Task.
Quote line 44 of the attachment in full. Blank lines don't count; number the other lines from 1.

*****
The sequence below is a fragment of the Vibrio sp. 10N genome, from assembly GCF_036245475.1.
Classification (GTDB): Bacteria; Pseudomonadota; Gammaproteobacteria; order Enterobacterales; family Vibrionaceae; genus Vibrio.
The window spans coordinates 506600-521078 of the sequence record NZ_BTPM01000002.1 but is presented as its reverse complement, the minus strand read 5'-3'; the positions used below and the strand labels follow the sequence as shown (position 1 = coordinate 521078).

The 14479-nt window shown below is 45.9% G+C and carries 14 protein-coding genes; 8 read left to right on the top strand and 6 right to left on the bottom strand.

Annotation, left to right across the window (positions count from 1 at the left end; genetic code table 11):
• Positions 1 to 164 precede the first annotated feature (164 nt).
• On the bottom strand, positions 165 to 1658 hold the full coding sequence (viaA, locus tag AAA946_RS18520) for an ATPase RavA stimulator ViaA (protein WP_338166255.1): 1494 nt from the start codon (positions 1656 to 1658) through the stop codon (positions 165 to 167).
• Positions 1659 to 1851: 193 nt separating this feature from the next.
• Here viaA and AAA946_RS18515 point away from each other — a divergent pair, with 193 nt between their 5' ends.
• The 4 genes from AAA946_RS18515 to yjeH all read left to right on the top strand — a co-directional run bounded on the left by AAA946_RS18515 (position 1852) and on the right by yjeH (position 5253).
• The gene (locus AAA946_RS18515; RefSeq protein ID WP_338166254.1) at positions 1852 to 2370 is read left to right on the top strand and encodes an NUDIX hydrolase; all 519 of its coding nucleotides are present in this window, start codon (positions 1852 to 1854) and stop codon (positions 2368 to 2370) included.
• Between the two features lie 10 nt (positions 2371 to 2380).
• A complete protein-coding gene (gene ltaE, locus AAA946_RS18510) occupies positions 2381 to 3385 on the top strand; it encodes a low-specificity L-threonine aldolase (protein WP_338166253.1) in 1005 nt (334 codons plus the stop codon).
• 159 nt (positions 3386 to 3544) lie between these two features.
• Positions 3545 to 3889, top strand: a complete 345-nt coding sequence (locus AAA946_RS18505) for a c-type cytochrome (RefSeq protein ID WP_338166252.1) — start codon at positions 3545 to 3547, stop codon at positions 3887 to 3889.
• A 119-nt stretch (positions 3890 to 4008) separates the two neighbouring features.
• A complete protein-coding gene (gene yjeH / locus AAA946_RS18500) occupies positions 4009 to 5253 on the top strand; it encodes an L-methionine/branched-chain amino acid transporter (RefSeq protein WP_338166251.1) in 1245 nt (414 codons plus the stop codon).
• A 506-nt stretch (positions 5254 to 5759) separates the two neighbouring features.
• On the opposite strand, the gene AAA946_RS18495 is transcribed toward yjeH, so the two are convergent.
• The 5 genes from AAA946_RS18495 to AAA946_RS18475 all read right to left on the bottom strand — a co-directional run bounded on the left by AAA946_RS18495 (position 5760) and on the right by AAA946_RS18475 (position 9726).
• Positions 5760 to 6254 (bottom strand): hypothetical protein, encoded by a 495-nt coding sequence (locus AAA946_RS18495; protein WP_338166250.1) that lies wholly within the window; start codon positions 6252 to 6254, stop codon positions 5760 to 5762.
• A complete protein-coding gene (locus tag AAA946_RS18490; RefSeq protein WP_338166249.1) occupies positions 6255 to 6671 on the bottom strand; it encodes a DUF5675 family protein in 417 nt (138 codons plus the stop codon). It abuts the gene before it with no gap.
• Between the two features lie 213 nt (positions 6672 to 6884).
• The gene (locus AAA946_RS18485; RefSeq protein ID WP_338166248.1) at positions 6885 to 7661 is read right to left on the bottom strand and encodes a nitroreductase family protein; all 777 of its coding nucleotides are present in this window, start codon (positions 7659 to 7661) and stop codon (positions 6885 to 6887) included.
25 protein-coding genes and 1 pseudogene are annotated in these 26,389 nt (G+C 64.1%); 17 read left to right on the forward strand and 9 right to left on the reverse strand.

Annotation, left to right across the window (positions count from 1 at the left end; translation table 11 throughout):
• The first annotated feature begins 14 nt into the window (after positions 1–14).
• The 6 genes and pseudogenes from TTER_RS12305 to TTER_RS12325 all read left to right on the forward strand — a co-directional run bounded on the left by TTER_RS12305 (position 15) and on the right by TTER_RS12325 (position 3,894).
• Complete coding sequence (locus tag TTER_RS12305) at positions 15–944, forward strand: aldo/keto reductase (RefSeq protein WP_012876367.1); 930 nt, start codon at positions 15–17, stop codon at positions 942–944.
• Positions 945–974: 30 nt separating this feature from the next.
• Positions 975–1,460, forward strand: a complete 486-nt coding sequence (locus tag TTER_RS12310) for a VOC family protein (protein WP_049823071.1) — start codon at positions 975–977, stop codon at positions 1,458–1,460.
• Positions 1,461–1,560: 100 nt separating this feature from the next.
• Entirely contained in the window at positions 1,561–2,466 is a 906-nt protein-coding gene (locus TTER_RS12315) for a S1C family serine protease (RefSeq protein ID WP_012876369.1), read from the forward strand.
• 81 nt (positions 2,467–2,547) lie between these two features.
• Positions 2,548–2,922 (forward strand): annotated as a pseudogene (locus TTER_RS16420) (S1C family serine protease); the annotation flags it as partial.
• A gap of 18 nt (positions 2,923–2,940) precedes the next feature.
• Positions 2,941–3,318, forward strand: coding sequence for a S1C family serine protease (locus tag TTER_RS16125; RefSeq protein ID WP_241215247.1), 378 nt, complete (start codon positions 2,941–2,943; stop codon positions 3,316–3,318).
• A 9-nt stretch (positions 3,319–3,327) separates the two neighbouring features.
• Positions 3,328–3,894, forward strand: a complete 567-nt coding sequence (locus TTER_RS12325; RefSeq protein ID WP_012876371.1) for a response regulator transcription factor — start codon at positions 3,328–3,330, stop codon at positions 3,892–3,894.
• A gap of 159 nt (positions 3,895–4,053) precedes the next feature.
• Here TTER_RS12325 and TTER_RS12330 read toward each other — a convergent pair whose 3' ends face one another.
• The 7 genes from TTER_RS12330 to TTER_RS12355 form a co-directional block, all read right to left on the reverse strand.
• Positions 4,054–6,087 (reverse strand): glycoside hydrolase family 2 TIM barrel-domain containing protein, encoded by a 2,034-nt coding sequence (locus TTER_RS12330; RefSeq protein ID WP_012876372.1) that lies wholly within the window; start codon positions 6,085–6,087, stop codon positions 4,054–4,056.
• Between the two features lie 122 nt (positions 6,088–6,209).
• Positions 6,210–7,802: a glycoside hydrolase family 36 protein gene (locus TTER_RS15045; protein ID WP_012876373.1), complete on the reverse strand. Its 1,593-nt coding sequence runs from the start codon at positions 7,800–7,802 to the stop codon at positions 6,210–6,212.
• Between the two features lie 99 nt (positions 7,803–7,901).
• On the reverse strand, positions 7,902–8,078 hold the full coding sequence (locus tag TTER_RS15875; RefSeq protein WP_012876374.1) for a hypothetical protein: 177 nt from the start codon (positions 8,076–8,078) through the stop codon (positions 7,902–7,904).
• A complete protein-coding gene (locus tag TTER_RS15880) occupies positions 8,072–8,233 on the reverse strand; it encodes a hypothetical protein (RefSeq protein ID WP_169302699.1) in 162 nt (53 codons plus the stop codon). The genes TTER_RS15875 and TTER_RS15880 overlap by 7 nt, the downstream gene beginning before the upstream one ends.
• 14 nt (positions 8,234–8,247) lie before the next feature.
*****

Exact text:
• Between the two features lie 122 nt (positions 6,088–6,209).